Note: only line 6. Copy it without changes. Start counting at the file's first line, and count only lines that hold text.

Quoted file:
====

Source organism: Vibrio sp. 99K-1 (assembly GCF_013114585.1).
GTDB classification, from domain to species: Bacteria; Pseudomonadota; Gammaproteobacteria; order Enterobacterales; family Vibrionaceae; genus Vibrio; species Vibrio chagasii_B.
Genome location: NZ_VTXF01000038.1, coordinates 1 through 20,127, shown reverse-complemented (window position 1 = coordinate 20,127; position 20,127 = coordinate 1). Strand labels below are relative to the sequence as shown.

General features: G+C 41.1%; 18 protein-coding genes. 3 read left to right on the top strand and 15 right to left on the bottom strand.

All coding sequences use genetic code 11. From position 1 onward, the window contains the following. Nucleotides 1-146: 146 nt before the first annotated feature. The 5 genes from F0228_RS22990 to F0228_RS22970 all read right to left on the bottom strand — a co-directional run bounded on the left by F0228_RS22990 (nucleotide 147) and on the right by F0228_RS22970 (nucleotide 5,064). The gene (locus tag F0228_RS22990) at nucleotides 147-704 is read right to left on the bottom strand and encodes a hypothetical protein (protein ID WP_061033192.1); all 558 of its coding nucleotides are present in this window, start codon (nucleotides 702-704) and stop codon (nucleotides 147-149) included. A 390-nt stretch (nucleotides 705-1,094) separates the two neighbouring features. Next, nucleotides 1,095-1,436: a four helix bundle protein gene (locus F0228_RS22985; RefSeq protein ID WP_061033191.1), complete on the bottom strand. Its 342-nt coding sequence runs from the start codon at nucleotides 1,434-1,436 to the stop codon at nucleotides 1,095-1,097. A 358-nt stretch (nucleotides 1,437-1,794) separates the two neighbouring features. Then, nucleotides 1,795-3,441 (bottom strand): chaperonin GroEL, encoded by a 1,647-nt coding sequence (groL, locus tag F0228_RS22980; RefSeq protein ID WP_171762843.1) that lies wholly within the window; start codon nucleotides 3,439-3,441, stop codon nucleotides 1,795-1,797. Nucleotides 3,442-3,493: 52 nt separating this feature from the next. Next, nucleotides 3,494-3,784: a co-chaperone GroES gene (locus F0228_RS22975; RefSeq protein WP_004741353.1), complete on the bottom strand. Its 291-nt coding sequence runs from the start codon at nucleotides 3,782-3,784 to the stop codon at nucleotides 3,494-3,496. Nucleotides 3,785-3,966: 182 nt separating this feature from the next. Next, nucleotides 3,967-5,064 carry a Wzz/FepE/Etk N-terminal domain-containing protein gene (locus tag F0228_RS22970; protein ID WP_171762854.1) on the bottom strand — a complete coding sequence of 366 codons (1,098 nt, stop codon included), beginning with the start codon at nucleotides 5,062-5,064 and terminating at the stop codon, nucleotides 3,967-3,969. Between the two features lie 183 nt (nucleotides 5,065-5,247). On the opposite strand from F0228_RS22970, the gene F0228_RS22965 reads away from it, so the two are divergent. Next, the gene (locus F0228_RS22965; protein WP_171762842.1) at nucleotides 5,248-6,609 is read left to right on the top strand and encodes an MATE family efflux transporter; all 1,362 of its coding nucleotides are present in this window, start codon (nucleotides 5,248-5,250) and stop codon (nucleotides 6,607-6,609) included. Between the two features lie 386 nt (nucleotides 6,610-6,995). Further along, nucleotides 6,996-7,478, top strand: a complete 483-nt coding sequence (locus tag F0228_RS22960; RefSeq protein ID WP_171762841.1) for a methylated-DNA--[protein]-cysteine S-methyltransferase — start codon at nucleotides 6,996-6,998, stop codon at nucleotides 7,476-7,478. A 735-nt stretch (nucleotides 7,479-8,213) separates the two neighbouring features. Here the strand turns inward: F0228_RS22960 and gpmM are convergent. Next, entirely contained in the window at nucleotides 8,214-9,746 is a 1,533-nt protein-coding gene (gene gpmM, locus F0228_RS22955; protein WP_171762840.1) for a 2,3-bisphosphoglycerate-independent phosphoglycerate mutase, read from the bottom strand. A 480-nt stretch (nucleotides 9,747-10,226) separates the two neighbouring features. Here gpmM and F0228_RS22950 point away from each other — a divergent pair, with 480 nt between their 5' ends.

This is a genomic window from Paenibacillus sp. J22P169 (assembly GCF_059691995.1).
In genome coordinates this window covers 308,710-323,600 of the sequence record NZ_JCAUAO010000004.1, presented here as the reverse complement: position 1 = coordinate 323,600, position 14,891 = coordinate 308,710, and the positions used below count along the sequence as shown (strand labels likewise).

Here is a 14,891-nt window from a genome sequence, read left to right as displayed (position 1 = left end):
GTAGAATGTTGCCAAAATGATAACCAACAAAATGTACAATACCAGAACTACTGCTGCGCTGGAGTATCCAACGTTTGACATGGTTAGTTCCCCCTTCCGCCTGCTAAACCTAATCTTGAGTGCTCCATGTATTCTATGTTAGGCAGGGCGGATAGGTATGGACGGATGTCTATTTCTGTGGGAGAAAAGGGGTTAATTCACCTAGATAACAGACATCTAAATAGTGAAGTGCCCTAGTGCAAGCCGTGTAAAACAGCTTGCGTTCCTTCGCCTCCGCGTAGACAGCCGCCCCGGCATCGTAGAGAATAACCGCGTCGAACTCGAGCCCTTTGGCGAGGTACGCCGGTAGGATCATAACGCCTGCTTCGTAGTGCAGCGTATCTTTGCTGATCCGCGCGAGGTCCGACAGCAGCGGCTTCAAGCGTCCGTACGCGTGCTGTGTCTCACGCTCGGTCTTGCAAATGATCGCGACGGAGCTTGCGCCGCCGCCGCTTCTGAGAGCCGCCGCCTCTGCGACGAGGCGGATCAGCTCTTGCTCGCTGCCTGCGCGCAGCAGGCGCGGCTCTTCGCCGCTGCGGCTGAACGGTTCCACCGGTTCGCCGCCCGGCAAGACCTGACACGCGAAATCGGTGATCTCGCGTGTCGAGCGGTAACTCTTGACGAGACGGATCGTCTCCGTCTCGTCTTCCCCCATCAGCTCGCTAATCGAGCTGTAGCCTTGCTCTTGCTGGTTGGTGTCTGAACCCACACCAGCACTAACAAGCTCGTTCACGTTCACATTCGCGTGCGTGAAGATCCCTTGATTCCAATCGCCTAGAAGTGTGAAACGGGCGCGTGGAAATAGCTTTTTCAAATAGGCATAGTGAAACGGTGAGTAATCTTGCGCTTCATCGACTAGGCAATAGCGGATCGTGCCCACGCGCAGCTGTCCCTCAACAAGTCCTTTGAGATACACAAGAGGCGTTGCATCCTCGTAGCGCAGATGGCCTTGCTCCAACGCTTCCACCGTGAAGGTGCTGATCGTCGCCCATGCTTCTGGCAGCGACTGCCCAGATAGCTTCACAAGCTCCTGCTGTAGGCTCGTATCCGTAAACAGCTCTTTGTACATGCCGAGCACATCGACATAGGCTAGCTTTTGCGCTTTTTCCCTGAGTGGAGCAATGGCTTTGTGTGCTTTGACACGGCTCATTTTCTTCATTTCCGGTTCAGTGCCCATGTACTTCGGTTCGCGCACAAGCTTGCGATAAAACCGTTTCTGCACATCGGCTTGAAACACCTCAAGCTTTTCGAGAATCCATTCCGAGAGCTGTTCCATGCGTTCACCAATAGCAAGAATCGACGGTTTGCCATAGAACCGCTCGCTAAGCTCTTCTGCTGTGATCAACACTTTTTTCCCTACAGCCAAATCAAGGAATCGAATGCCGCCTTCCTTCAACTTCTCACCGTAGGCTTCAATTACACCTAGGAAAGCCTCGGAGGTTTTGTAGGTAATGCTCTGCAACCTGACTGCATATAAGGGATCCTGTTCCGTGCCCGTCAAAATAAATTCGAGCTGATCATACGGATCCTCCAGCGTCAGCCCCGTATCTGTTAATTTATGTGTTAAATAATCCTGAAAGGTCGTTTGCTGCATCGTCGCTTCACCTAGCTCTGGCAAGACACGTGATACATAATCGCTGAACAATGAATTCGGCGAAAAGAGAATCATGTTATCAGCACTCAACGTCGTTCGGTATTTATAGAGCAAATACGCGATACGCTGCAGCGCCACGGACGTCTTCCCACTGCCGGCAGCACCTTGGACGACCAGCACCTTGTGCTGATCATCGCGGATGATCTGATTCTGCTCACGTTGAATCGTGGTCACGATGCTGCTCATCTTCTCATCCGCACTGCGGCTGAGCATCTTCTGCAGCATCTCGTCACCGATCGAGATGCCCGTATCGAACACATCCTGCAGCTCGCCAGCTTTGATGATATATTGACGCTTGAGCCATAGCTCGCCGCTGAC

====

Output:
This is a genomic window from Paenibacillus sp. J22P169 (assembly GCF_059691995.1).